contrary, Latours method appears to open this up (Hetherington and Law,
2000; Latour, 1997a).
For example, de Laet (2000: 149) follows patents as they travel from their
place of origin in the Western world of technoscience to newly developing
worlds such as Zimbabwe, and how they change the sociotechnical con-
figurations in which they emerge. Patents are examples of the immutable
mobile (Latour, 1990): an inscription device that moves within a network
and its nodal points of passage but remains the same in different contexts
highlighting, in De Laets case, the changing relations around it
(Hetherington and Law, 2000). As Latour suggested, the patent illustrates
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how time, places and agents are reassembled through their association. It is
neither humans nor the social which are central here, but the sociotechnical,
and this is the best explanation of how such worlds are constructed. (Latour,
1988). As Whatmore (2003: 97) comments, the method extends the register
of what it means to generate materials from one in which only talk counts, to
one in which bodies, technologies and codes all come into play. In contrast to
Collins and Yearley, this suggests a richness, not a poverty, of method; as
Latour argues, its touchstone is its empirical fruitfulness.
Rules of method, rules of detection
Following actors and things in time and across settings is also the method of
the detective. Indeed it is possible to see the detective as ethnographer as much
as the ethnographer as detective. Such detection reveals, particularly in crime
fiction, unsuspected networks of connection and worlds assembled out of
unforeseen arrangements of things (guns, cars, drugs, phones) and the
human beings with which they are implicated. The novels of generations of
detective writers, from Conan Doyles elite English country house murders to
the multi-site, teamwork practices displayed in Ed McBains New York police
procedurals, are replete with how the tracing and disassembling of these
complex linkages and local worlds take place.
Where Latour is concerned, they produce two sets of tensions. One is the
relationship between fiction and factual practices and Latour plays on this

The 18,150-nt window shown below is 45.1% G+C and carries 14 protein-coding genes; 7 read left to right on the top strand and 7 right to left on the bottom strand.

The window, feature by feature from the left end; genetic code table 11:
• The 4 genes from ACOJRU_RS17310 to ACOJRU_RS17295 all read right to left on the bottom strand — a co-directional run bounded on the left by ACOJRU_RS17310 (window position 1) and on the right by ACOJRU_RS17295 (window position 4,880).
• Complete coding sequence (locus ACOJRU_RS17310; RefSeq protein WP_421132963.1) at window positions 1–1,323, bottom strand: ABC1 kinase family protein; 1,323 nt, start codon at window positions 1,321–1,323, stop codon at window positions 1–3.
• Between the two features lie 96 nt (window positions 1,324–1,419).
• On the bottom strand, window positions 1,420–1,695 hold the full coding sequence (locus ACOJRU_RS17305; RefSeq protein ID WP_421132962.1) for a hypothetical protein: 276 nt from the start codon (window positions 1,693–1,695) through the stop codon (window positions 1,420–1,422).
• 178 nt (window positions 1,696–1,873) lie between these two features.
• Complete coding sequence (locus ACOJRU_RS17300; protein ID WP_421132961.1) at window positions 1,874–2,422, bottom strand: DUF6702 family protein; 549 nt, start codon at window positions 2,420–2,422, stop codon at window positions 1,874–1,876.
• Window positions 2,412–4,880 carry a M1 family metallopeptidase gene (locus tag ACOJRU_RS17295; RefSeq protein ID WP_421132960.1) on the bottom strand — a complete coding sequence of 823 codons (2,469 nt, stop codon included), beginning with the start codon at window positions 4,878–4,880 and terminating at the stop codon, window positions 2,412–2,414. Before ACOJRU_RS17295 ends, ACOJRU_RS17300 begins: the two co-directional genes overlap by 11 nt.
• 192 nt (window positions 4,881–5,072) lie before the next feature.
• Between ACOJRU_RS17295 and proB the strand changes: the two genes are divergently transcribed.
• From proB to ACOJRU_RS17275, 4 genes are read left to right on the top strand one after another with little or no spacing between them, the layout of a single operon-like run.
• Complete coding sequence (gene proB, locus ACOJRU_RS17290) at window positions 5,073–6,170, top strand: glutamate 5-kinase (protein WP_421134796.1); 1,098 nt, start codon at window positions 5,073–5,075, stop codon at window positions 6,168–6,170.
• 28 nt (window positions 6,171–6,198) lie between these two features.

in Aramis, as we describe later. The other is the appropriation of detective
fiction by other disciplines: the detective novel has been the focus of
significant commentary by sociologists, geographers and historians. For
instance, Glover (1979) registers the sociological importance of Dashiel
Hammett who focuses on the detective and his/her perspectives. Unlike
McBain who conducted meticulous research, Hammett wrote with an inner
knowledge of the people and processes endemic to detective work. (Glover,
1979: 21). Like Powell (1998), a geographer, the focus of Glovers analysis is
on the meaning of the social worlds through which the investigator moves.
For example, Glover picks out a theme of individualism in a setting of
dehumanizing capitalist social relations, while Powell highlights the everyday
urban knowledge of ordinary people: the movements of ordinary people,
caught up in crimes and their aftermath (1998: 370). Richard Cobb (1976a,
1976b, 1976c) writes as a historian of Georges Simenon: for Cobb, Simenons
detective Maigret investigates like a historian, with his observation of habit,
routine, assumptions, banality, everydayness. . . (1976a: 183), that discloses
the nature of the everyday in local settings. Cobbs argument is in complete
contrast to Mandels (1984: vii) sociological concern with the history of the
crime story as a social rather than literary history. Here, the crime story is a
response to the needs of the alienated intellectual and service-industry labour
partly conscious of its alienation (Mandel 1984: 73). For David Frisby
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(1992: 3), the detective is a modern allegorical form dealing with
disenchantment and disillusion.
What each of these authors exemplify, apart from an admiration for the
detective genre, is a discovery of the social (alienation, rationalization,
solidarity) in the novels. Each discovers sociological or humanist themes but
ignores things or how cases are actually solved. This emphasis on the social is
the same as that rejected by Latour in his dispute with sociology. Yet it still
enables him to parallel the detective method depicted in the genre and to
adopt its popular cultural form to comment on how writing makes the very
world it seeks to describe. This is the tension, particularly in Aramis, against
which Latour writes (and see Laurier and Philo, 1999).
A similar tension emerges around sociological accounts of actual police